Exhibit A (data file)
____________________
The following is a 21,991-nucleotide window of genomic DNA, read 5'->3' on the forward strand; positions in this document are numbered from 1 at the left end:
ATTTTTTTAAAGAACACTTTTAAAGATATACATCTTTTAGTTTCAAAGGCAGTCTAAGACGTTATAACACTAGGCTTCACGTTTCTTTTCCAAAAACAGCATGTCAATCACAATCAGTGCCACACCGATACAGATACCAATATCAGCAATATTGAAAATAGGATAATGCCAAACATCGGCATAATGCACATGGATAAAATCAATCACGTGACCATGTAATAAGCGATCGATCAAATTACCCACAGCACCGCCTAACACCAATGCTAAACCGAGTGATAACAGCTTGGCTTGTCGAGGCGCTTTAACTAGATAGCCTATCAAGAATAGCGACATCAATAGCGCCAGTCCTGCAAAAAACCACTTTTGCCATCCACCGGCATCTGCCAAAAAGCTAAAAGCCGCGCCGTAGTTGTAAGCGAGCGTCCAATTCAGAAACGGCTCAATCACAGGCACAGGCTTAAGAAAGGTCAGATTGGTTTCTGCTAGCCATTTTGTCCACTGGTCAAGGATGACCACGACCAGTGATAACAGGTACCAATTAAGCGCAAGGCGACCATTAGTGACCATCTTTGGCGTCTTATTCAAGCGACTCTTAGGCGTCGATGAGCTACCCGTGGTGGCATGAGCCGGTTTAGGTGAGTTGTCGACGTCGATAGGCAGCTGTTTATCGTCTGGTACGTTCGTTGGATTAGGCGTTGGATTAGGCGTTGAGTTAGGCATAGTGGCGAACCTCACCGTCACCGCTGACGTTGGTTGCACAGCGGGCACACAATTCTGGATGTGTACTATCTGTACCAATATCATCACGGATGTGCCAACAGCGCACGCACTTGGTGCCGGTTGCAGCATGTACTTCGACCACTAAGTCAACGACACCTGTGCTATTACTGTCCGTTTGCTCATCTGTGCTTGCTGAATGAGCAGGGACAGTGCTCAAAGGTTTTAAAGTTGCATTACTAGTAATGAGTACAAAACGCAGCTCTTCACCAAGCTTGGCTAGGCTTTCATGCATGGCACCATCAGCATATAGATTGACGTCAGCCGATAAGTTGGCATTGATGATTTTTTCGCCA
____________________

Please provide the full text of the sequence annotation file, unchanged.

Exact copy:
The following is a 21,991-nucleotide window of genomic DNA, read 5'->3' on the forward strand; positions in this document are numbered from 1 at the left end:
ATTTTTTTAAAGAACACTTTTAAAGATATACATCTTTTAGTTTCAAAGGCAGTCTAAGACGTTATAACACTAGGCTTCACGTTTCTTTTCCAAAAACAGCATGTCAATCACAATCAGTGCCACACCGATACAGATACCAATATCAGCAATATTGAAAATAGGATAATGCCAAACATCGGCATAATGCACATGGATAAAATCAATCACGTGACCATGTAATAAGCGATCGATCAAATTACCCACAGCACCGCCTAACACCAATGCTAAACCGAGTGATAACAGCTTGGCTTGTCGAGGCGCTTTAACTAGATAGCCTATCAAGAATAGCGACATCAATAGCGCCAGTCCTGCAAAAAACCACTTTTGCCATCCACCGGCATCTGCCAAAAAGCTAAAAGCCGCGCCGTAGTTGTAAGCGAGCGTCCAATTCAGAAACGGCTCAATCACAGGCACAGGCTTAAGAAAGGTCAGATTGGTTTCTGCTAGCCATTTTGTCCACTGGTCAAGGATGACCACGACCAGTGATAACAGGTACCAATTAAGCGCAAGGCGACCATTAGTGACCATCTTTGGCGTCTTATTCAAGCGACTCTTAGGCGTCGATGAGCTACCCGTGGTGGCATGAGCCGGTTTAGGTGAGTTGTCGACGTCGATAGGCAGCTGTTTATCGTCTGGTACGTTCGTTGGATTAGGCGTTGGATTAGGCGTTGAGTTAGGCATAGTGGCGAACCTCACCGTCACCGCTGACGTTGGTTGCACAGCGGGCACACAATTCTGGATGTGTACTATCTGTACCAATATCATCACGGATGTGCCAACAGCGCACGCACTTGGTGCCGGTTGCAGCATGTACTTCGACCACTAAGTCAACGACACCTGTGCTATTACTGTCCGTTTGCTCATCTGTGCTTGCTGAATGAGCAGGGACAGTGCTCAAAGGTTTTAAAGTTGCATTACTAGTAATGAGTACAAAACGCAGCTCTTCACCAAGCTTGGCTAGGCTTTCATGCATGGCACCATCAGCATATAGATTGACGTCAGCCGATAAGTTGGCATTGATGATTTTTTCGCCA